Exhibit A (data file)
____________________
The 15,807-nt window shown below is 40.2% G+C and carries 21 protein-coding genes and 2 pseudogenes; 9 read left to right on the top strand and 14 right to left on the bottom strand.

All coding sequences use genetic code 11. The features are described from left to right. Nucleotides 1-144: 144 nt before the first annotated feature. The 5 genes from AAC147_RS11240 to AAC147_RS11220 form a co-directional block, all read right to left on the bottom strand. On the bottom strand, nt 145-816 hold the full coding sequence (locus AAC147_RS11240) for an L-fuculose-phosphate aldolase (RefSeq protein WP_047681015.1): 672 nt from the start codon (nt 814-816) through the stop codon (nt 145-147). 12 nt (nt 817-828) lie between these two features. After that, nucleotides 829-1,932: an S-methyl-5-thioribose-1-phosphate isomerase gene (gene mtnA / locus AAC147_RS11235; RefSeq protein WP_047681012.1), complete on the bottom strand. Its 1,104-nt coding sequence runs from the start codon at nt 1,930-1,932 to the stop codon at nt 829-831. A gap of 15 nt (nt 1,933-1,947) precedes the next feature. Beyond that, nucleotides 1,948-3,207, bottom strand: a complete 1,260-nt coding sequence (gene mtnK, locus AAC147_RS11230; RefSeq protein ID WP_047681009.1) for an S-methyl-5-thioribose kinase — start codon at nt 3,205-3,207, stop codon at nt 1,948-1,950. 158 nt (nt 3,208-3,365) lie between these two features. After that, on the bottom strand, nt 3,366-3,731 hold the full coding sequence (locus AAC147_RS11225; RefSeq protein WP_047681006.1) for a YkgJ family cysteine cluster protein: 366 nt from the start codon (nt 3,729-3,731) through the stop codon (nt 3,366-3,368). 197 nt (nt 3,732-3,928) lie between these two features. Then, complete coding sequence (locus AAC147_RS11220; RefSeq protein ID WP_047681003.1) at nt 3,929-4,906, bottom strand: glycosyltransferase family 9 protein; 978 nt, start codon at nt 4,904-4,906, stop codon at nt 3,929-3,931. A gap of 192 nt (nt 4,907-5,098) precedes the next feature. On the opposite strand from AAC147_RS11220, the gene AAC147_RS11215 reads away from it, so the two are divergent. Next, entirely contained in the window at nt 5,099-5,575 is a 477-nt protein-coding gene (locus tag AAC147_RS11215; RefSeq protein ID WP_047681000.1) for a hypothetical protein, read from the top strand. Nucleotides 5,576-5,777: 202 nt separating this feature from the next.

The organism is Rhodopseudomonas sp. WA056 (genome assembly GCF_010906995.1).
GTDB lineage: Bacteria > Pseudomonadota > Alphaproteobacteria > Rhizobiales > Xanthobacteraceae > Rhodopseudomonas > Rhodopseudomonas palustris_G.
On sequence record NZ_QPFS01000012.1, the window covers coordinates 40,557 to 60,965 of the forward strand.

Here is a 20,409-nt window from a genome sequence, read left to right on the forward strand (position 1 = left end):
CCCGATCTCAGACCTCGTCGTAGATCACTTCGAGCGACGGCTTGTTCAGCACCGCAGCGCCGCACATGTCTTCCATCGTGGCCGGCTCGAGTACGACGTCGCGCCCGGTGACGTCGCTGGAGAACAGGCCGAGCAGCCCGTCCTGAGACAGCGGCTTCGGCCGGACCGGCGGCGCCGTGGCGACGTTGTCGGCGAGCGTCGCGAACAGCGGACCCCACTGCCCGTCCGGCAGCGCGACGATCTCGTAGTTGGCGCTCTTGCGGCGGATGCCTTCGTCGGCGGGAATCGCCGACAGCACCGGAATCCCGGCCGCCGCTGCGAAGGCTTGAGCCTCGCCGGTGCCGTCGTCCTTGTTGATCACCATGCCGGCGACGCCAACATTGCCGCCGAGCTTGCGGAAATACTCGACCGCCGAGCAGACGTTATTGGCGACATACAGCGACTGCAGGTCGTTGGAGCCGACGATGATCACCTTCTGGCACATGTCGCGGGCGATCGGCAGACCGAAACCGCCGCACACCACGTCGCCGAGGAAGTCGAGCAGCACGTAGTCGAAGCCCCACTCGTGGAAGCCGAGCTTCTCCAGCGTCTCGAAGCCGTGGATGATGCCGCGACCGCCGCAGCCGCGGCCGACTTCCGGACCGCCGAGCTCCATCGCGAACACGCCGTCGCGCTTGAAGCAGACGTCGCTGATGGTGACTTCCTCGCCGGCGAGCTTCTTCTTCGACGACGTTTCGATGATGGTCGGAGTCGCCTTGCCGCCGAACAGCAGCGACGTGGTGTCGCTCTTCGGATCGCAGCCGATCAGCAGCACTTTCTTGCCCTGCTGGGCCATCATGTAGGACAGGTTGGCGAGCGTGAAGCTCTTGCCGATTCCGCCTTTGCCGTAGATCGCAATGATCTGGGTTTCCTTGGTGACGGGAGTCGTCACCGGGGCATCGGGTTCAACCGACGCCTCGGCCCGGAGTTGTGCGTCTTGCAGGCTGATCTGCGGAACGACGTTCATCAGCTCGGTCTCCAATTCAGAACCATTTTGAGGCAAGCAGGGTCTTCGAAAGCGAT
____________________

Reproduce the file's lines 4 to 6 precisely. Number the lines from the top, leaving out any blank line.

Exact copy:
GTDB lineage: Bacteria > Pseudomonadota > Alphaproteobacteria > Rhizobiales > Xanthobacteraceae > Rhodopseudomonas > Rhodopseudomonas palustris_G.
On sequence record NZ_QPFS01000012.1, the window covers coordinates 40,557 to 60,965 of the forward strand.

Here is a 20,409-nt window from a genome sequence, read left to right on the forward strand (position 1 = left end):